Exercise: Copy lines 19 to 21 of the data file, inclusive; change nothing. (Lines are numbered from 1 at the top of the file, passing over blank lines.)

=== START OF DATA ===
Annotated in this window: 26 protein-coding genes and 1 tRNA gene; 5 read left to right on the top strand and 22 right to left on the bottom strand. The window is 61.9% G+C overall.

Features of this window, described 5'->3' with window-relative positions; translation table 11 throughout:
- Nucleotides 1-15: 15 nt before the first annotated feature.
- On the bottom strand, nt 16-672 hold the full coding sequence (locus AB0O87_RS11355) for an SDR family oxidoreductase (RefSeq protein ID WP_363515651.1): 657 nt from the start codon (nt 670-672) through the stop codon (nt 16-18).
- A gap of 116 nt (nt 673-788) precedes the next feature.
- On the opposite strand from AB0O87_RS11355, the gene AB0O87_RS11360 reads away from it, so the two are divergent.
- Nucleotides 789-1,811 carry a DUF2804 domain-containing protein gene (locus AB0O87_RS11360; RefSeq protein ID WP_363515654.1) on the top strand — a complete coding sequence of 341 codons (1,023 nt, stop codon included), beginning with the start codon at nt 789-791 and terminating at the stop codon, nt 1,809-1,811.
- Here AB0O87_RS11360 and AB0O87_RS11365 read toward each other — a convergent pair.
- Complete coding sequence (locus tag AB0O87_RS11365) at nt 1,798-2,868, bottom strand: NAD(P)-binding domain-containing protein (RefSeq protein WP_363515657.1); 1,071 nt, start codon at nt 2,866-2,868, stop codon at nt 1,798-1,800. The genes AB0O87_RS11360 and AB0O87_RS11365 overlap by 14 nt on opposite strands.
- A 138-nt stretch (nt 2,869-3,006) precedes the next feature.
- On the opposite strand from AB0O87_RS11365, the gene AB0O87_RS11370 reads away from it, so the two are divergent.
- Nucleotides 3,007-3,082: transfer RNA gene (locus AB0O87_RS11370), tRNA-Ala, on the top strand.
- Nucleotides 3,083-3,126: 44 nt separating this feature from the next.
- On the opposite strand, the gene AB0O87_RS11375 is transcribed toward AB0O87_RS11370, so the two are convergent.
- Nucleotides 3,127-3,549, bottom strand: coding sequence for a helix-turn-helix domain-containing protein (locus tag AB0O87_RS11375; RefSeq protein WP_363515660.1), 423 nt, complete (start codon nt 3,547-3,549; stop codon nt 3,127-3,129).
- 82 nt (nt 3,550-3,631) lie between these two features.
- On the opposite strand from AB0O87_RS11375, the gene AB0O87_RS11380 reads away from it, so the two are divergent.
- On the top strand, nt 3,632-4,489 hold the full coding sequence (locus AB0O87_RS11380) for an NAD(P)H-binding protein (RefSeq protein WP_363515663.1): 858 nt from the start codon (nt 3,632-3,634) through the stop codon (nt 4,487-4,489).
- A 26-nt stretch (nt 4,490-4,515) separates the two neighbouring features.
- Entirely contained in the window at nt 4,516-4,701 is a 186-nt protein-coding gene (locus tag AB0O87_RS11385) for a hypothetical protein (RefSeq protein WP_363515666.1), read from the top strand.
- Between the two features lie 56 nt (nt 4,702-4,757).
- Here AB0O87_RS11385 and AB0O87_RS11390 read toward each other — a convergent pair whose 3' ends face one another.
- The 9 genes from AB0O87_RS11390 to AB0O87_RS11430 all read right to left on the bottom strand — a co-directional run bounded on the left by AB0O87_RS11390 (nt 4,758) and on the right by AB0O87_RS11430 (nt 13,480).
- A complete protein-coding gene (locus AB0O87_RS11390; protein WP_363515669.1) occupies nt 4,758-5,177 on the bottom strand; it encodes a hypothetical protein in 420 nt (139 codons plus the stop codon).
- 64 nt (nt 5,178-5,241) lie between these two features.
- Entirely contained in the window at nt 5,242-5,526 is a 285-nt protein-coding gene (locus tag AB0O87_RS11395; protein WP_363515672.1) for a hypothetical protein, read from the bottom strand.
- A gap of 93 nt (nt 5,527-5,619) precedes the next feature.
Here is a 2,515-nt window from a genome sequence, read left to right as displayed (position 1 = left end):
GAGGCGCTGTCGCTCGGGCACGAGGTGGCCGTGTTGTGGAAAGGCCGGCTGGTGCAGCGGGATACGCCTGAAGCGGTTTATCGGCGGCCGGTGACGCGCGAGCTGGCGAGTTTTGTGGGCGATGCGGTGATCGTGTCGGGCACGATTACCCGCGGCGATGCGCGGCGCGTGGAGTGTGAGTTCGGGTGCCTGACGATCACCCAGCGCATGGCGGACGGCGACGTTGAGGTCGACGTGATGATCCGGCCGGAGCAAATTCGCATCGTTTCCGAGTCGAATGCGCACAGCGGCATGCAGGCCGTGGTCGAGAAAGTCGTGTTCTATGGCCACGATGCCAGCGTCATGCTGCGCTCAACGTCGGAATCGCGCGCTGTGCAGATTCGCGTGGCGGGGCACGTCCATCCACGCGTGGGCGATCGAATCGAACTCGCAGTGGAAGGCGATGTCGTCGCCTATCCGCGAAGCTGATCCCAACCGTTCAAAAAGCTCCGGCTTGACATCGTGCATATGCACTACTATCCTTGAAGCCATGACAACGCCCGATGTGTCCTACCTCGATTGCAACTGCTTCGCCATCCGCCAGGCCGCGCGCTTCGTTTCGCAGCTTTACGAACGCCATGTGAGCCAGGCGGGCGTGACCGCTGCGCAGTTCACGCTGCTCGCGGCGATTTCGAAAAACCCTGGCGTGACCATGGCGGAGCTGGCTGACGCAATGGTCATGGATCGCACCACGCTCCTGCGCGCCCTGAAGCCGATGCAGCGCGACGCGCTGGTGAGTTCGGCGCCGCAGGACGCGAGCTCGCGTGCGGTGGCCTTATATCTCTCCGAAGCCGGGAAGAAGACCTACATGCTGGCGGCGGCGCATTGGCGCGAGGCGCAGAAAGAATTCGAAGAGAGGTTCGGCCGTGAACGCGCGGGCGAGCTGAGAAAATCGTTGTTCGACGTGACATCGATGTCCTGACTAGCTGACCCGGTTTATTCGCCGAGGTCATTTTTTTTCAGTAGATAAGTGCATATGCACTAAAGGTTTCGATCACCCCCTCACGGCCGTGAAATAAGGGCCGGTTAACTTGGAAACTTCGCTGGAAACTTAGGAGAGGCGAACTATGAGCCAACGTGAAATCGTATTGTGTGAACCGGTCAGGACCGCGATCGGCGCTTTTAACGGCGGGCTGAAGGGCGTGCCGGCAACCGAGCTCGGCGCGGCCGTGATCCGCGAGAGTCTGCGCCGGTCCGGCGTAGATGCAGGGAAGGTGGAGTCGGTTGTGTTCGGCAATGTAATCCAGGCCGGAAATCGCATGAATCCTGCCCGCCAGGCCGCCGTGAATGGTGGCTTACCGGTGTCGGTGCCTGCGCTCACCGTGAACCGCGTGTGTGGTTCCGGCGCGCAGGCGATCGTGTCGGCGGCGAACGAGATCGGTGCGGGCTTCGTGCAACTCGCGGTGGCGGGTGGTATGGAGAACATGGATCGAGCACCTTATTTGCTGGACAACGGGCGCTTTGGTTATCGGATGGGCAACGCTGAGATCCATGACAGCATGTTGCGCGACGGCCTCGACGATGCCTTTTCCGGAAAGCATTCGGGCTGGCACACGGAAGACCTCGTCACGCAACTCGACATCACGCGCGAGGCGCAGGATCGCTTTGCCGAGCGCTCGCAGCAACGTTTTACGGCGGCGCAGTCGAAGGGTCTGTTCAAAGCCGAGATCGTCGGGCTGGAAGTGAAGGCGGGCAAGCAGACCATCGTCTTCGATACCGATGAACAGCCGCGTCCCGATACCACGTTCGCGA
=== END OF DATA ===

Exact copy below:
- A 26-nt stretch (nt 4,490-4,515) separates the two neighbouring features.
- Entirely contained in the window at nt 4,516-4,701 is a 186-nt protein-coding gene (locus tag AB0O87_RS11385) for a hypothetical protein (RefSeq protein WP_363515666.1), read from the top strand.
- Between the two features lie 56 nt (nt 4,702-4,757).